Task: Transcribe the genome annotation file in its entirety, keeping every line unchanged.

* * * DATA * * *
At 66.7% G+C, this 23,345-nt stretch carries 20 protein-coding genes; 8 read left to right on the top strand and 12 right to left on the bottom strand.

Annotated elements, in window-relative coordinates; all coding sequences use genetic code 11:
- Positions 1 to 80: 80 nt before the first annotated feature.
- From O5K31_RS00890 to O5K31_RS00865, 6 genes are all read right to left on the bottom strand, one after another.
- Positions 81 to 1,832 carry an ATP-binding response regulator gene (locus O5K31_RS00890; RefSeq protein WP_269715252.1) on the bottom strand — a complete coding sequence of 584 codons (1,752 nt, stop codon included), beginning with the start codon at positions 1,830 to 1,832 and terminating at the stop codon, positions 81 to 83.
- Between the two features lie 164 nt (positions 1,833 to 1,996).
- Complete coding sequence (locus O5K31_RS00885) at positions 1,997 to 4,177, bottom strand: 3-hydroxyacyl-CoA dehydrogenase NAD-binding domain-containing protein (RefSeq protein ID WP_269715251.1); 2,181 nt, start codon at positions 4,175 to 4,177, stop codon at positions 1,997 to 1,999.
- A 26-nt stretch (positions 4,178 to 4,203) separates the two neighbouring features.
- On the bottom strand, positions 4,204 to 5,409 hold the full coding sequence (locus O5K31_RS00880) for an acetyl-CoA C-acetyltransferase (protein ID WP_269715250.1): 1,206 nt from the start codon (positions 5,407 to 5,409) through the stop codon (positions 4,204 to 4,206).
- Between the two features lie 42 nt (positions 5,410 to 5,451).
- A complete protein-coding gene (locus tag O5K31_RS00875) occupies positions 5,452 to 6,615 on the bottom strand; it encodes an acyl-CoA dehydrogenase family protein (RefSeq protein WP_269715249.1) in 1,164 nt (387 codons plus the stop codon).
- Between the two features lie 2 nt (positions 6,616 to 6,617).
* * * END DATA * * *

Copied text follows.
At 66.7% G+C, this 23,345-nt stretch carries 20 protein-coding genes; 8 read left to right on the top strand and 12 right to left on the bottom strand.

Annotated elements, in window-relative coordinates; all coding sequences use genetic code 11:
- Positions 1 to 80: 80 nt before the first annotated feature.
- From O5K31_RS00890 to O5K31_RS00865, 6 genes are all read right to left on the bottom strand, one after another.
- Positions 81 to 1,832 carry an ATP-binding response regulator gene (locus O5K31_RS00890; RefSeq protein WP_269715252.1) on the bottom strand — a complete coding sequence of 584 codons (1,752 nt, stop codon included), beginning with the start codon at positions 1,830 to 1,832 and terminating at the stop codon, positions 81 to 83.
- Between the two features lie 164 nt (positions 1,833 to 1,996).
- Complete coding sequence (locus O5K31_RS00885) at positions 1,997 to 4,177, bottom strand: 3-hydroxyacyl-CoA dehydrogenase NAD-binding domain-containing protein (RefSeq protein ID WP_269715251.1); 2,181 nt, start codon at positions 4,175 to 4,177, stop codon at positions 1,997 to 1,999.
- A 26-nt stretch (positions 4,178 to 4,203) separates the two neighbouring features.
- On the bottom strand, positions 4,204 to 5,409 hold the full coding sequence (locus O5K31_RS00880) for an acetyl-CoA C-acetyltransferase (protein ID WP_269715250.1): 1,206 nt from the start codon (positions 5,407 to 5,409) through the stop codon (positions 4,204 to 4,206).
- Between the two features lie 42 nt (positions 5,410 to 5,451).
- A complete protein-coding gene (locus tag O5K31_RS00875) occupies positions 5,452 to 6,615 on the bottom strand; it encodes an acyl-CoA dehydrogenase family protein (RefSeq protein WP_269715249.1) in 1,164 nt (387 codons plus the stop codon).
- Between the two features lie 2 nt (positions 6,616 to 6,617).